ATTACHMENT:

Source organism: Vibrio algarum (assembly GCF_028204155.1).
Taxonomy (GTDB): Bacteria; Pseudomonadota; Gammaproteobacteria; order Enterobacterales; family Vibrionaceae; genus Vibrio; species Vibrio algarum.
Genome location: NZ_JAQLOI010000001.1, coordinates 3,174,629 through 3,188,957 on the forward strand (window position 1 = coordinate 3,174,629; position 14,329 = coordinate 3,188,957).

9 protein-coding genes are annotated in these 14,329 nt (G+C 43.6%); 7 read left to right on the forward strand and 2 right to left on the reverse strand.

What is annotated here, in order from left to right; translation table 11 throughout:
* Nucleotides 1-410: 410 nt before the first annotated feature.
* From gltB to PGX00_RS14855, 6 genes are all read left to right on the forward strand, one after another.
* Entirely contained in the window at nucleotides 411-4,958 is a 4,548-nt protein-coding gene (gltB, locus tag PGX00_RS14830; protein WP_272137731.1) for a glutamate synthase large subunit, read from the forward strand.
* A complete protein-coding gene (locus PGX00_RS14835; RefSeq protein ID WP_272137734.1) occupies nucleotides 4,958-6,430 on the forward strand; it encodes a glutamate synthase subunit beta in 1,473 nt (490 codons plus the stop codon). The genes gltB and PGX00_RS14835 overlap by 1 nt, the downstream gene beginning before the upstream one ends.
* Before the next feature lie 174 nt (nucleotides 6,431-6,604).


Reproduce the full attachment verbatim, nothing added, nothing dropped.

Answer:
Source organism: Vibrio algarum (assembly GCF_028204155.1).
Taxonomy (GTDB): Bacteria; Pseudomonadota; Gammaproteobacteria; order Enterobacterales; family Vibrionaceae; genus Vibrio; species Vibrio algarum.
Genome location: NZ_JAQLOI010000001.1, coordinates 3,174,629 through 3,188,957 on the forward strand (window position 1 = coordinate 3,174,629; position 14,329 = coordinate 3,188,957).

9 protein-coding genes are annotated in these 14,329 nt (G+C 43.6%); 7 read left to right on the forward strand and 2 right to left on the reverse strand.

What is annotated here, in order from left to right; translation table 11 throughout:
* Nucleotides 1-410: 410 nt before the first annotated feature.
* From gltB to PGX00_RS14855, 6 genes are all read left to right on the forward strand, one after another.
* Entirely contained in the window at nucleotides 411-4,958 is a 4,548-nt protein-coding gene (gltB, locus tag PGX00_RS14830; protein WP_272137731.1) for a glutamate synthase large subunit, read from the forward strand.
* A complete protein-coding gene (locus PGX00_RS14835; RefSeq protein ID WP_272137734.1) occupies nucleotides 4,958-6,430 on the forward strand; it encodes a glutamate synthase subunit beta in 1,473 nt (490 codons plus the stop codon). The genes gltB and PGX00_RS14835 overlap by 1 nt, the downstream gene beginning before the upstream one ends.
* Before the next feature lie 174 nt (nucleotides 6,431-6,604).